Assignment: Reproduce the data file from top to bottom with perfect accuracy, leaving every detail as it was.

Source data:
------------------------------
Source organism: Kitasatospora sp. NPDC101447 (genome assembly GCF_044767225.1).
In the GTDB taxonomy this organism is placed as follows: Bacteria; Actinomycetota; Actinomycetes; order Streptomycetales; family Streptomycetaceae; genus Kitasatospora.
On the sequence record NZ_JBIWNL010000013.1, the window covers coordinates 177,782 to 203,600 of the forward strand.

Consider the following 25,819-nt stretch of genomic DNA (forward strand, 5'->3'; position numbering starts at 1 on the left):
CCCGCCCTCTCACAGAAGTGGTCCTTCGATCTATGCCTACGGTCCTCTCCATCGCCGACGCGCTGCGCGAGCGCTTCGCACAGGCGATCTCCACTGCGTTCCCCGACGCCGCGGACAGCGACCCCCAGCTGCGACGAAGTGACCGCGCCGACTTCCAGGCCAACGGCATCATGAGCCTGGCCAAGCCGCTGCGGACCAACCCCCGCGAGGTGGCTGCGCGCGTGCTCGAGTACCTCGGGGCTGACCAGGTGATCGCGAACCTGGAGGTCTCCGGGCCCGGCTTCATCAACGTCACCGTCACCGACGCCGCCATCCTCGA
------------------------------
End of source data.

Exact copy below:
Source organism: Kitasatospora sp. NPDC101447 (genome assembly GCF_044767225.1).
In the GTDB taxonomy this organism is placed as follows: Bacteria; Actinomycetota; Actinomycetes; order Streptomycetales; family Streptomycetaceae; genus Kitasatospora.
On the sequence record NZ_JBIWNL010000013.1, the window covers coordinates 177,782 to 203,600 of the forward strand.

Consider the following 25,819-nt stretch of genomic DNA (forward strand, 5'->3'; position numbering starts at 1 on the left):
CCCGCCCTCTCACAGAAGTGGTCCTTCGATCTATGCCTACGGTCCTCTCCATCGCCGACGCGCTGCGCGAGCGCTTCGCACAGGCGATCTCCACTGCGTTCCCCGACGCCGCGGACAGCGACCCCCAGCTGCGACGAAGTGACCGCGCCGACTTCCAGGCCAACGGCATCATGAGCCTGGCCAAGCCGCTGCGGACCAACCCCCGCGAGGTGGCTGCGCGCGTGCTCGAGTACCTCGGGGCTGACCAGGTGATCGCGAACCTGGAGGTCTCCGGGCCCGGCTTCATCAACGTCACCGTCACCGACGCCGCCATCCTCGA